I got out of my tent early and immediately realized that the wind was going to be in my face. Not a good thing when you are planning a 200+ day.  So I got my grind on.  The wind got much stronger as the day got warmer and pretty soon I was crawling along.  It was a slow painful day but at least the sun was out and even though it was slow at least the wind was cooling me off as I rode.  I stayed on the 130 for most of the morning and around 12:30 I was rolling into Florenceville one of the conservation officers that I met the day before saw me and pulled over his truck.  His name is Ed Sipprell and he directed me to the local Tims.  Ed was awesome as I ate we figured out a good route.  He was born and raised in the area and was pointing out things to see and a way to avoid the wind into Fredericton.  We decided I should hit the 104 by taking a cross section on the 585.  The route was so much better. Trees close to the road made the wind lighter and gave me occasional shade but man was it hot out. I was sweating buckets all day today.

I took a break to check out the longest covered bridge in the world at Hearland and drink as much as I could. I am a little bummed that I am missing the Potato Festival on the 21st.  Everywhere you look here its all about the taters.  McCain's is headquartered here and there are large factories every where you turn as well as huge fields of potatoes.  Hey if that is where poutine comes from then this place filled with nice people and potatoes dominates in my opinion.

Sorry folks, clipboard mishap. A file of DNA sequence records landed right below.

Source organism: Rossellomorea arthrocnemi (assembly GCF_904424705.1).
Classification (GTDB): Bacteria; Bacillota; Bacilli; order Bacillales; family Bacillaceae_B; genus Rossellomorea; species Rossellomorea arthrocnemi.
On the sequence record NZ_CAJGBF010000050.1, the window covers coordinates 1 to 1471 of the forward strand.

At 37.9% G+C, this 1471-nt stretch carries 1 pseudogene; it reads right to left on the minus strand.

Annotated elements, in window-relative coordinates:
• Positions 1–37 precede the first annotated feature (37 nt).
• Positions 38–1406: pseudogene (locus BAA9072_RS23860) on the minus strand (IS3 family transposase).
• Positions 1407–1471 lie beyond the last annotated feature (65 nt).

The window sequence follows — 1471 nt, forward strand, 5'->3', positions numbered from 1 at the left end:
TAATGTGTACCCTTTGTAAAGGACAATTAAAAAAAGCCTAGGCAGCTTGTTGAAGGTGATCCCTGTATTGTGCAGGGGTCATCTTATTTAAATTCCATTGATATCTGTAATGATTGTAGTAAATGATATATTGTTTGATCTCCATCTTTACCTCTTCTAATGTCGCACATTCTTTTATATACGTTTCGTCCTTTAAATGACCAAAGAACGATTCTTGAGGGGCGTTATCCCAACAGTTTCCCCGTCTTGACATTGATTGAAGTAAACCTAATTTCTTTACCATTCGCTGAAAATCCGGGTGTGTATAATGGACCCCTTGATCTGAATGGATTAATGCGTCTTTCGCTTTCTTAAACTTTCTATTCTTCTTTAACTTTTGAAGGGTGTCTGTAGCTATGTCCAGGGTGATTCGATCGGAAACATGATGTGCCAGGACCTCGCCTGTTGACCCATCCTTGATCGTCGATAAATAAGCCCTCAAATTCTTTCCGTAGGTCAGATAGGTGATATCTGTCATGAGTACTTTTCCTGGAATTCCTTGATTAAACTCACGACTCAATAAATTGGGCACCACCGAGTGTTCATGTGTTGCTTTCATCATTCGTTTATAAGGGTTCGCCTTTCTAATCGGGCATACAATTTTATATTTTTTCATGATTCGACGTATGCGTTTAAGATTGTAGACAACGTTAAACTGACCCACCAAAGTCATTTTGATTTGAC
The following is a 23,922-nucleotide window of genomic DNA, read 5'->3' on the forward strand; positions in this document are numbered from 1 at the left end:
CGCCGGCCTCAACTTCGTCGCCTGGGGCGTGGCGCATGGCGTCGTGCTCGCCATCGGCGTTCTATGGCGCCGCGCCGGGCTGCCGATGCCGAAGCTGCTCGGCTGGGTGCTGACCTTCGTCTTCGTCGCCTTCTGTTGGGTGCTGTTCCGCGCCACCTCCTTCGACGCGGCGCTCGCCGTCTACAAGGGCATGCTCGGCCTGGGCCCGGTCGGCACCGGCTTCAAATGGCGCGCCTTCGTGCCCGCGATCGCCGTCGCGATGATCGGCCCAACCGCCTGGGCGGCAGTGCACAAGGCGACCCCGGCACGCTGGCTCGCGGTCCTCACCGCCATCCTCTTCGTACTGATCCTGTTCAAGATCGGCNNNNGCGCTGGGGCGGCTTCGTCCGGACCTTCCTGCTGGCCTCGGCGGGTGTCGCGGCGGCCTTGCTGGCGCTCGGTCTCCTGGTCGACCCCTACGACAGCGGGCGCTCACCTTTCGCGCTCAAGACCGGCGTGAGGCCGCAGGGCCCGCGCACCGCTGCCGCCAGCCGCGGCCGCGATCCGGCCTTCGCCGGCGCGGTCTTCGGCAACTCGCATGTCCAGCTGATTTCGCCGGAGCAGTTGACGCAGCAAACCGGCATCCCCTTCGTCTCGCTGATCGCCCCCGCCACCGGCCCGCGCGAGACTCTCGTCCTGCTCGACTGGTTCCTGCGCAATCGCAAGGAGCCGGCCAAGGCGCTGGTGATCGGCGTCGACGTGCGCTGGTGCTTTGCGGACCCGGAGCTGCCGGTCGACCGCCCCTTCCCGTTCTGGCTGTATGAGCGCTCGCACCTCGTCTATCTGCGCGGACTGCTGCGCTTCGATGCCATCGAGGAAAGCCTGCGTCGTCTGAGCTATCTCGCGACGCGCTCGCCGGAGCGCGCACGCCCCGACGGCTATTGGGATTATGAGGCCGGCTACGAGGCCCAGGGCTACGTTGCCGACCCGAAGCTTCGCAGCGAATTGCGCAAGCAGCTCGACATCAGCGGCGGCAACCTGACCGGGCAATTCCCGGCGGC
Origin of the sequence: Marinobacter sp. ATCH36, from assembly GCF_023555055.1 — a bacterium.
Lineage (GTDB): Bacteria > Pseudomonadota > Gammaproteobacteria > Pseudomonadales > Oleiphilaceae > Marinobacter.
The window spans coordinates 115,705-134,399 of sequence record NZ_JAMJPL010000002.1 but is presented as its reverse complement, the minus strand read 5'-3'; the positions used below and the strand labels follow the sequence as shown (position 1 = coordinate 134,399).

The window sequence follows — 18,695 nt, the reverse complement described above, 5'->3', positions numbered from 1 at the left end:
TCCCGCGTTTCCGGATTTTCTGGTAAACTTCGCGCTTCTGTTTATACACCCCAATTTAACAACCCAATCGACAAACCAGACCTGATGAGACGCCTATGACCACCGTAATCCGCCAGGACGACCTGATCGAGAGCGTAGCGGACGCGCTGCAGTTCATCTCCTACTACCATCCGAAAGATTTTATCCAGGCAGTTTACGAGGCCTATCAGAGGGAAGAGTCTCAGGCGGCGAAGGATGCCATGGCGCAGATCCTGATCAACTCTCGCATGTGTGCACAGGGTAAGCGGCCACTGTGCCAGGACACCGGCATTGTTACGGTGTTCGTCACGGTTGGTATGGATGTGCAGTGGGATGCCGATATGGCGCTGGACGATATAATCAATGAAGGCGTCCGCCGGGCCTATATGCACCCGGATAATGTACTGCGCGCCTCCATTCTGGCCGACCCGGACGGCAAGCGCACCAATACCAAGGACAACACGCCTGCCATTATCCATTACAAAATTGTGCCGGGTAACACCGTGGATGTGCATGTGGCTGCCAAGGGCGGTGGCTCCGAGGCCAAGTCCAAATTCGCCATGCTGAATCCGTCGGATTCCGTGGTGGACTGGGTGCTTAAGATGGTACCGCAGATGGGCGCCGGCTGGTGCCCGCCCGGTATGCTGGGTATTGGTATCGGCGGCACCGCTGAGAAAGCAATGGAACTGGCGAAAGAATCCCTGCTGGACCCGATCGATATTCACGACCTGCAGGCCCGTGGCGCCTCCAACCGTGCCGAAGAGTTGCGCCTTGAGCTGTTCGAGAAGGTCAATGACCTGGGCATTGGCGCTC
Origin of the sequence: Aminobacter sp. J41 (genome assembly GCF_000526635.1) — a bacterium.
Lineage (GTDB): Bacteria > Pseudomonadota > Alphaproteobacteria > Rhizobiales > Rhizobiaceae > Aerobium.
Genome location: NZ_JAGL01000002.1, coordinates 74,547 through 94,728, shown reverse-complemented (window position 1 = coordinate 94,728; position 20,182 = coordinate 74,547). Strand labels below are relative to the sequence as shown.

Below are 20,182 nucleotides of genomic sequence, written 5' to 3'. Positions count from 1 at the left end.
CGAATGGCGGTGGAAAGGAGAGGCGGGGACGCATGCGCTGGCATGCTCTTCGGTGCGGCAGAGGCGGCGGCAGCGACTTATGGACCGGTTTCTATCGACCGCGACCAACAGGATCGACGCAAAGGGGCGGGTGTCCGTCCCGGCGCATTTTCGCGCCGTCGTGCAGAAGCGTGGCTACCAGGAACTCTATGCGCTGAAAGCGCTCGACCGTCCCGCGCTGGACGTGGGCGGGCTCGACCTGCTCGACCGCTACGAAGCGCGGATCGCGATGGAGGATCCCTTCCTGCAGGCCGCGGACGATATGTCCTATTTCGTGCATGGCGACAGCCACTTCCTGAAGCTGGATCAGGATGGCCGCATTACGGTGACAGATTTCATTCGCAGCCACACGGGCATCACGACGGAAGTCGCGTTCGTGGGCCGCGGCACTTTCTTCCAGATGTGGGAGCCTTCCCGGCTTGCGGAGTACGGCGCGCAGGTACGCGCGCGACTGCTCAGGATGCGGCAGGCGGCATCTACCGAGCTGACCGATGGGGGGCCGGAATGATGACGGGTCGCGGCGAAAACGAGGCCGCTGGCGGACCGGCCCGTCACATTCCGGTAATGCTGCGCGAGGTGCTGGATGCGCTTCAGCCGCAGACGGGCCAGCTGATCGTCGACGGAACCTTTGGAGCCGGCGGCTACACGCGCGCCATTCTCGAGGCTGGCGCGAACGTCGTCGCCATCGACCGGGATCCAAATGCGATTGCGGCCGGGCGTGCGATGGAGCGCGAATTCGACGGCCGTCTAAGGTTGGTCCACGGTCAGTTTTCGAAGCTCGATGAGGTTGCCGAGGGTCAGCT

The route Ed pointed out was awesome until I tried to modify it a bit at the 180 km mark.  I decided to jump on the 616 over Keswick Ridge. A road with the name Ridge in it should have tipped me off that this was a mistake.  Everything was fine as I rolled along and came to a lake about half way through.  After the lake however came the ridge part....HOLY CRAP was it a steep hill.  It was about 2 km of wall and I actually thought that I was seeing things.   I knew there was no turning back so into my easiest gear and away I went.  I couldn't sit and pedal and the only way I could keep going was to stand and use all my weight on the pedals.  I crawled up this thing basically at a walking pace. It was ugly as I was weaving all over the place dragging my 75 lbs worth of bike up the hill. At the top I had to stop as I was on the edge of puking.  It was the first time on this trip that I was out of breath and my head was swimming.  Stupid detour...I limped into Fredericton and I really hope that I didn't ruin myself for tomorrow.

Today I learned:
- Potatoes......Potatoes everywhere....
- The hardest day on the trip was today
- The hardest hill on the trip was not in the mountains
- Walmart has everything

If you have been enjoying what you are reading feel free to make a donation to and the James Fund. Thanks for reading and the support!

Tuesday, July 10, 2012

I Wish I Was Better At French

Sorry for the gap between posts the last couple of days. I have been socializing (there are people in Canada and you can talk to them...who knew?) and had a bit of a lack of access to there interweebs. So with that in mind get ready for a huge ass blog post.

Pembroke to Ottawa - 156 km